JK: Exactly. As I said before, that's her whole drive, fighting against the industrial world on Mother Nature's behalf. For this story, she is pulling yet another name or two off her ever-growing hit list, as she targets the people responsible for a major development project from years ago that saw an entire forest bulldozed before her very eyes. The question is...can Batman figure out the connection before the body count rises?

NRAMA: How do you think Poison Ivy fits into the bigger picture of Batman's Rogues Gallery?

JK: Being one of the few female members of his Rogues Gallery, Poison Ivy seems to evoke a more sympathetic tone from Batman. Plus, it's more of a mental game than a physical one. Ivy isn't much for hand-to-hand combat, so whenever Batman does tangle with her, he's spending most of his time fighting through plants and vines. He doesn't seem to physically strike her that much, which makes it a bigger deal when he does. Whether it’s the fact that she's a woman, or the circumstances under which she got her powers, or her somewhat idealistic (albeit warped) motivation, Batman views her as more a victim than the other villains he encounters.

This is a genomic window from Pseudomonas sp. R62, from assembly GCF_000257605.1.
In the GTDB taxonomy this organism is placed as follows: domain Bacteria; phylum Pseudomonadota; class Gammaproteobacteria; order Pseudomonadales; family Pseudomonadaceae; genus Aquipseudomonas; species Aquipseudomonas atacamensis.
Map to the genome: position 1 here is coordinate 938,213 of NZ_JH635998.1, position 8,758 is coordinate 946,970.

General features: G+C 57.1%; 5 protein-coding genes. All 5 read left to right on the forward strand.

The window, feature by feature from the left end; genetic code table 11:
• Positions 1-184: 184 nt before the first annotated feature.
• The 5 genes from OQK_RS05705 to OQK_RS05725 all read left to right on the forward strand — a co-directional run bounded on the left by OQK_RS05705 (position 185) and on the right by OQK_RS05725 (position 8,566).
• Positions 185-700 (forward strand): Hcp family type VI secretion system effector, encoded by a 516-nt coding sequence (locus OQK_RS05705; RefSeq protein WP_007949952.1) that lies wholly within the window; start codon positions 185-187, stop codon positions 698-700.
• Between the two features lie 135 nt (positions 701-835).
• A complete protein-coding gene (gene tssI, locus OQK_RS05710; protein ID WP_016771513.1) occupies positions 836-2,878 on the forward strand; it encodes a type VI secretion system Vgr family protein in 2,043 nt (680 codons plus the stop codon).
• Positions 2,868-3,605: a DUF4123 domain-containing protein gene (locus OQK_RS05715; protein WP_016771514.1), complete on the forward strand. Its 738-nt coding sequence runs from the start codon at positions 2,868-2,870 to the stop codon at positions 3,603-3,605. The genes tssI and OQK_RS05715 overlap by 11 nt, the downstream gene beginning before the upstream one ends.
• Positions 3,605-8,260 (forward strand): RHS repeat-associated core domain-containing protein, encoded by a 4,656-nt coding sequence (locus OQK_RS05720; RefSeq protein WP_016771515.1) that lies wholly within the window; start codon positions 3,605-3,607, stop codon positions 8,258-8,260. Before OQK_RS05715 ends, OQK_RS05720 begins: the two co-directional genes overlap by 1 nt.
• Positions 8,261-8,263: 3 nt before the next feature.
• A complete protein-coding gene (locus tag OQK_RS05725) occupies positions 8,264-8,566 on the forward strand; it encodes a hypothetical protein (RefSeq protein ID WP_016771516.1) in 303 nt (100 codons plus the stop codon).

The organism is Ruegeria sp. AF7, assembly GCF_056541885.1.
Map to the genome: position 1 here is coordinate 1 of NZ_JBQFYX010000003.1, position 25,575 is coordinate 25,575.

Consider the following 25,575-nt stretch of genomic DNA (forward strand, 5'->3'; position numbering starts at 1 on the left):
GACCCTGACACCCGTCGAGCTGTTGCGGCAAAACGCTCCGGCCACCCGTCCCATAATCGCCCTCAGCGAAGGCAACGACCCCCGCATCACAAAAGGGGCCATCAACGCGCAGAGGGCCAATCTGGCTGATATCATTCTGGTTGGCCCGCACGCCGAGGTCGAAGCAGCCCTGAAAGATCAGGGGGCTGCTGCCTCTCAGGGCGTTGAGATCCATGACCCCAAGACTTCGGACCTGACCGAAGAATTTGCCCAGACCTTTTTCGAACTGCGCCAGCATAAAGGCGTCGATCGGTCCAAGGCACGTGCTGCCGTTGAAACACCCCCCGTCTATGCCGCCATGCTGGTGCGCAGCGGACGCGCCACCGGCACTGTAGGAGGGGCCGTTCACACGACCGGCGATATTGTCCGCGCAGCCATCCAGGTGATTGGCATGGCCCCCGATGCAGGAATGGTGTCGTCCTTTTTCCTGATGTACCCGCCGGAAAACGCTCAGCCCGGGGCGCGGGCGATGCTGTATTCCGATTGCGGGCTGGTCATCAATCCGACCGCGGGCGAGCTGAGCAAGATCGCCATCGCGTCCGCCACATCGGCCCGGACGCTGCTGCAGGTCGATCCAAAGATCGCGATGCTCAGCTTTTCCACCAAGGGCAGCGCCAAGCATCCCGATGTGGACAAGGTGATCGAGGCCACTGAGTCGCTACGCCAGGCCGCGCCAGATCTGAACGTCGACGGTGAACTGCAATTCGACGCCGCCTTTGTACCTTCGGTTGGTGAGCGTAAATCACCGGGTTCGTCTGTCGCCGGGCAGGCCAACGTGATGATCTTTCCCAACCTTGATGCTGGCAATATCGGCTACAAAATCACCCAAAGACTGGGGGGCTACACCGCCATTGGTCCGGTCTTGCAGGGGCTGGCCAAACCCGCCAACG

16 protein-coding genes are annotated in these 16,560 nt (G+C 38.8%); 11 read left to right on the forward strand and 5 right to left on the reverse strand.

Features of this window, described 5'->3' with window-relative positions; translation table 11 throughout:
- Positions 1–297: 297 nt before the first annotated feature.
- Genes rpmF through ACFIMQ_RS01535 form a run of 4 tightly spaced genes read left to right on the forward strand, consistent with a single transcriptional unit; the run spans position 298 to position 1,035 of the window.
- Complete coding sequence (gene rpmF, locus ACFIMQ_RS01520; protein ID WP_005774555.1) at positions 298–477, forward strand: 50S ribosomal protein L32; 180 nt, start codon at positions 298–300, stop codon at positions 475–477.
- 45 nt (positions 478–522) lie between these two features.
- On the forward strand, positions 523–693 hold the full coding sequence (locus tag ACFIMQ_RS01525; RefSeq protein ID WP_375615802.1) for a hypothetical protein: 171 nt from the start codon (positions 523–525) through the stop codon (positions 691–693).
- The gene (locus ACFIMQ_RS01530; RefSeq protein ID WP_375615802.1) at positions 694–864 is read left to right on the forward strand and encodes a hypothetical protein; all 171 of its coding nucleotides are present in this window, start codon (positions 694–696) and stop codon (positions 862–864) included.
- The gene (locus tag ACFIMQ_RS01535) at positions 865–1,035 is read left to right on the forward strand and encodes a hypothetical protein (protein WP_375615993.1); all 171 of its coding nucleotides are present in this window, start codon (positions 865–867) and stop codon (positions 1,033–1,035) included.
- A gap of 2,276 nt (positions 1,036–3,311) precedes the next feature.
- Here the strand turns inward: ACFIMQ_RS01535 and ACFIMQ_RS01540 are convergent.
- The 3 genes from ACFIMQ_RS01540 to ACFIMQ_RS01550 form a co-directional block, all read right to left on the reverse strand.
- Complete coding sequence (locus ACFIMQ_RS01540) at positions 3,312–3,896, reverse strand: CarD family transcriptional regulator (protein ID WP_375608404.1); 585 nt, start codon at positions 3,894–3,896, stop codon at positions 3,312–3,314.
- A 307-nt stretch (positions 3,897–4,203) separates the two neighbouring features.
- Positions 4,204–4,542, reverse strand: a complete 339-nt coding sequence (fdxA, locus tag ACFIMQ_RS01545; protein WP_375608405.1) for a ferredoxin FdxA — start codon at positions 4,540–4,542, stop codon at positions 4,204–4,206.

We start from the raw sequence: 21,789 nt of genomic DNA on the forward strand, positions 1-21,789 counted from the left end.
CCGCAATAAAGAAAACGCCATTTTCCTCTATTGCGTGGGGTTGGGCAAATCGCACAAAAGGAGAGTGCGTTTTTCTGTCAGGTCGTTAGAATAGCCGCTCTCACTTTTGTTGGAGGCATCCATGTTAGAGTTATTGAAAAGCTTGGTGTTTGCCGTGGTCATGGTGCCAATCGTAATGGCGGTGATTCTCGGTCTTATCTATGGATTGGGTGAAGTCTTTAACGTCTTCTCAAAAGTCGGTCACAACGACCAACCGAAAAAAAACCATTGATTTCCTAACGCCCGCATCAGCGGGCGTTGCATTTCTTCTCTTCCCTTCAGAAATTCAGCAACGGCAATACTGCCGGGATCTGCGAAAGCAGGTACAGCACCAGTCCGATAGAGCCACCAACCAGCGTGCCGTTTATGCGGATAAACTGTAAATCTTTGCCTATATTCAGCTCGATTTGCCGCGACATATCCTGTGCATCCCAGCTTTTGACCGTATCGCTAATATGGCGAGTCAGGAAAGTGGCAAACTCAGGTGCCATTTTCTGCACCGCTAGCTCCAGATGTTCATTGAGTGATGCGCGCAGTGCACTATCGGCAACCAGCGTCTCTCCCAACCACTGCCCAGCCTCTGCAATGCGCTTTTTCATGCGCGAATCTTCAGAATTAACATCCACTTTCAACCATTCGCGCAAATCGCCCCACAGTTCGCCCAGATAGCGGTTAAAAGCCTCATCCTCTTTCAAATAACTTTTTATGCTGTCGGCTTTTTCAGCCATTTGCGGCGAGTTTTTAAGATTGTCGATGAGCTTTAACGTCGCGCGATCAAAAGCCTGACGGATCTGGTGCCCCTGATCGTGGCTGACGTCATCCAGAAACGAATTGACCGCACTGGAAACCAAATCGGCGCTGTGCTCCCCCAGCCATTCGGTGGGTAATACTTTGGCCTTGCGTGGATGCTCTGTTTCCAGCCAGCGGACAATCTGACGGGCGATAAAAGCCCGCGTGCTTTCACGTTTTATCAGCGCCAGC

NRAMA: There's a common saying that everyone does something for a reason, and no one plans to be 'evil' but are merely doing things they think is right. Is that the case for Poison Ivy – is she doing bad things to people on purpose?

JK: Yes, nobody starts out intending to be "evil," and very few people actually ever realize that they are evil. I've always ascribed to the notion that every person is the hero in their own narrative. Even the biggest baddies like The Joker or Lex Luthor, everyone sees themselves in that egocentric role of hero. Poison Ivy is no different. Sure, she does bad things, truly monstrous deeds, but she has a purpose and a justified one at that. Actually, this drive of hers to protect Mother Earth and the lengths she is willing to go is central to the Joker's Asylum story. While not an origin story, we did want to convey the essence of Poison Ivy and illustrate just how her mind works (or doesn't work, depending on who you ask).